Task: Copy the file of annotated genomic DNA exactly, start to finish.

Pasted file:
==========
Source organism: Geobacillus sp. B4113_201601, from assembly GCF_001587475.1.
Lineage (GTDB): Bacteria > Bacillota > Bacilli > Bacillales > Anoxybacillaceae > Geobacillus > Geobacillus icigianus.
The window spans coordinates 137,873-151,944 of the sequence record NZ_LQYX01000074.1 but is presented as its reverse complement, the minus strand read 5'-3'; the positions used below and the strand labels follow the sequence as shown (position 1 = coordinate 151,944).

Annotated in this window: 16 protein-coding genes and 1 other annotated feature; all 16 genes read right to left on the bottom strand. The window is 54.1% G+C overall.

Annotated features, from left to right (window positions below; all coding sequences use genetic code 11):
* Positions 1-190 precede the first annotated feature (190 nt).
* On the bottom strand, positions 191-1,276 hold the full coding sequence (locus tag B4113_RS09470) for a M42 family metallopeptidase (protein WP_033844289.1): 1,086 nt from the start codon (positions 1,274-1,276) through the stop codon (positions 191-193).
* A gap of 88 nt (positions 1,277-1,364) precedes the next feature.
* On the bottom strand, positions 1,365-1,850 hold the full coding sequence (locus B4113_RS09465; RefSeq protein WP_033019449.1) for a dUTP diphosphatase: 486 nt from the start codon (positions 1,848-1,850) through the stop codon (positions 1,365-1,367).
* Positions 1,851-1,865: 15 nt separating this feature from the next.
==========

Source organism: Geobacillus sp. B4113_201601, from assembly GCF_001587475.1.
Lineage (GTDB): Bacteria > Bacillota > Bacilli > Bacillales > Anoxybacillaceae > Geobacillus > Geobacillus icigianus.
The window spans coordinates 137,873-151,944 of the sequence record NZ_LQYX01000074.1 but is presented as its reverse complement, the minus strand read 5'-3'; the positions used below and the strand labels follow the sequence as shown (position 1 = coordinate 151,944).

Annotated in this window: 16 protein-coding genes and 1 other annotated feature; all 16 genes read right to left on the bottom strand. The window is 54.1% G+C overall.

Annotated features, from left to right (window positions below; all coding sequences use genetic code 11):
* Positions 1-190 precede the first annotated feature (190 nt).
* On the bottom strand, positions 191-1,276 hold the full coding sequence (locus tag B4113_RS09470) for a M42 family metallopeptidase (protein WP_033844289.1): 1,086 nt from the start codon (positions 1,274-1,276) through the stop codon (positions 191-193).
* A gap of 88 nt (positions 1,277-1,364) precedes the next feature.
* On the bottom strand, positions 1,365-1,850 hold the full coding sequence (locus B4113_RS09465; RefSeq protein WP_033019449.1) for a dUTP diphosphatase: 486 nt from the start codon (positions 1,848-1,850) through the stop codon (positions 1,365-1,367).
* Positions 1,851-1,865: 15 nt separating this feature from the next.